The human eye is, very subtly, sensitive to the polarization of light. This is an effect known as Haidinger's brush (see Wikipedia article of this name). What, if anything, is known or at least ...
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429 views

The number of nipples (breasts) a species has?

Only mammals have mammaries and mammary glands. What evolutionary factors determines the number of mammaries (nipples/teats/breasts) a species has? Is it always an even number?
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120 views

Cats, Dogs and Bears - how are they related?

What is the ancestral relationship between cats, dogs and bears? I presume they are more closely related to one another than other paraphyletic clades of mammal. Which came first? What did their ...
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1answer
66 views

Chemoautotrophy in large organisms?

The major nutritional mechanisms include chemoautotrophy, heterotrophy (including parasitism and saprotrophy) and photoautotrophy. All of these modes of nutrition developed first in prokaryotic ...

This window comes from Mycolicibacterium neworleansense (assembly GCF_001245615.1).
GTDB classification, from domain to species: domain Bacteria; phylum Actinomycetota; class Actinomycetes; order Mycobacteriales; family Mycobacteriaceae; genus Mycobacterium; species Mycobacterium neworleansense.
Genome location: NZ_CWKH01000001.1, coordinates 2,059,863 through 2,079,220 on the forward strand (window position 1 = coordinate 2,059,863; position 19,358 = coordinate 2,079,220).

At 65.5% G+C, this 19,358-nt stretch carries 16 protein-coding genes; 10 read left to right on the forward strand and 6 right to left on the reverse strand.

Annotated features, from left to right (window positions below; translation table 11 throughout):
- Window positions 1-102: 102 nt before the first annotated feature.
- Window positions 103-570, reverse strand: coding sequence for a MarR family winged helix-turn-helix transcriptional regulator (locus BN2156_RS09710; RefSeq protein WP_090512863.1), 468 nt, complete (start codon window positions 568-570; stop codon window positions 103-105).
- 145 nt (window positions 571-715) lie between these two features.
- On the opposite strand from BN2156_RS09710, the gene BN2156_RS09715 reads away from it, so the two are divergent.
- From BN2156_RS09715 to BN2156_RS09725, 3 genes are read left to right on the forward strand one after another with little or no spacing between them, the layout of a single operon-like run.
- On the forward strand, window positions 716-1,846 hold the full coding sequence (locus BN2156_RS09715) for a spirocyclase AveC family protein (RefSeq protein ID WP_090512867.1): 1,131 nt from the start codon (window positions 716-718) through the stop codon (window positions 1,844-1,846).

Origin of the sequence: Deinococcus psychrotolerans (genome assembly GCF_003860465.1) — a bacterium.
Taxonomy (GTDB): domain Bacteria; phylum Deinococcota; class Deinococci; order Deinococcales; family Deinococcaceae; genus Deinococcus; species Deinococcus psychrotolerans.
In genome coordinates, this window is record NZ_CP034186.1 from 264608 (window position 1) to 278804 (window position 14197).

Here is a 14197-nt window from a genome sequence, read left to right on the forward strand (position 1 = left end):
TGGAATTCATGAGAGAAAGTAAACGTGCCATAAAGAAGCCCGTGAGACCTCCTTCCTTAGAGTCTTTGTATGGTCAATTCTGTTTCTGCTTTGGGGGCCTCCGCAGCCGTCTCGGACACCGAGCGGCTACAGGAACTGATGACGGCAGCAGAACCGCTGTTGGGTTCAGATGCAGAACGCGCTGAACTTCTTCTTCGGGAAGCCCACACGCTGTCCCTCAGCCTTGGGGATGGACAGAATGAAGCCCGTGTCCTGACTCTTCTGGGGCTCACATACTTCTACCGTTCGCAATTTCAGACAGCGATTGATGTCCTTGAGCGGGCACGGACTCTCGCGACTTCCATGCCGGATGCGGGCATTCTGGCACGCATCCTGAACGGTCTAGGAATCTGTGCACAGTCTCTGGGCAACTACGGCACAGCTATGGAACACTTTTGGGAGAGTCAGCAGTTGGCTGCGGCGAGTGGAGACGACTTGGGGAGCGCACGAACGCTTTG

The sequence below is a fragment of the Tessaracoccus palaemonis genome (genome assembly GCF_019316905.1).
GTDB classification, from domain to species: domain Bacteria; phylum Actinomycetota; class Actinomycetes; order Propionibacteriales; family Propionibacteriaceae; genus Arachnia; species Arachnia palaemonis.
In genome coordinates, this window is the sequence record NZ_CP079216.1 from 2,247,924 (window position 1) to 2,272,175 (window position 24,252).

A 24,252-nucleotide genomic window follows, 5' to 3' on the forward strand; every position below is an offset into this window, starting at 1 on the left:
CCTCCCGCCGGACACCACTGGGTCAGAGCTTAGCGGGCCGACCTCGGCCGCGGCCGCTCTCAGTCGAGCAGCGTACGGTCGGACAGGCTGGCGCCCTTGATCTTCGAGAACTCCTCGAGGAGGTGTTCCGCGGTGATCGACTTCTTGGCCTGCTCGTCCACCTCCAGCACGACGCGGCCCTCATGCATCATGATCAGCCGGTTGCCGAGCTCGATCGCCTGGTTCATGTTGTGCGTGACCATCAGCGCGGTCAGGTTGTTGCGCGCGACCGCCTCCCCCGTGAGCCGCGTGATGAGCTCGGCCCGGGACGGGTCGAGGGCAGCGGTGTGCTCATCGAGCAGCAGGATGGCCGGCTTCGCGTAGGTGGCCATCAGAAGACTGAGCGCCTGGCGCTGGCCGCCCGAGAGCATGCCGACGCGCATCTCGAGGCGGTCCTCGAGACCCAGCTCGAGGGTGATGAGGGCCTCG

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90 views

Body size, what are the evolutionary trade-offs?

Background Considering just the "Kingdom Animalia" branch of organisms. It is clear that bigger does not necessarily mean better - there is large variation in body size... From the 94 µm long ...
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94 views

Does conjugation support gene selection?

I have already posted this on chat but haven't got any response. A recent question on group selection stimulated me to ask this here. QUESTIONS: Why should bacteria conjugate? If we consider that a ...
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112 views

Empirical evidence for Group Selection?

A controversial concept in Biology "Group Selection", has caused confusion and conflict amongst scientists since the since the mid 1990s. The more general realm of study is termed the "unit of ...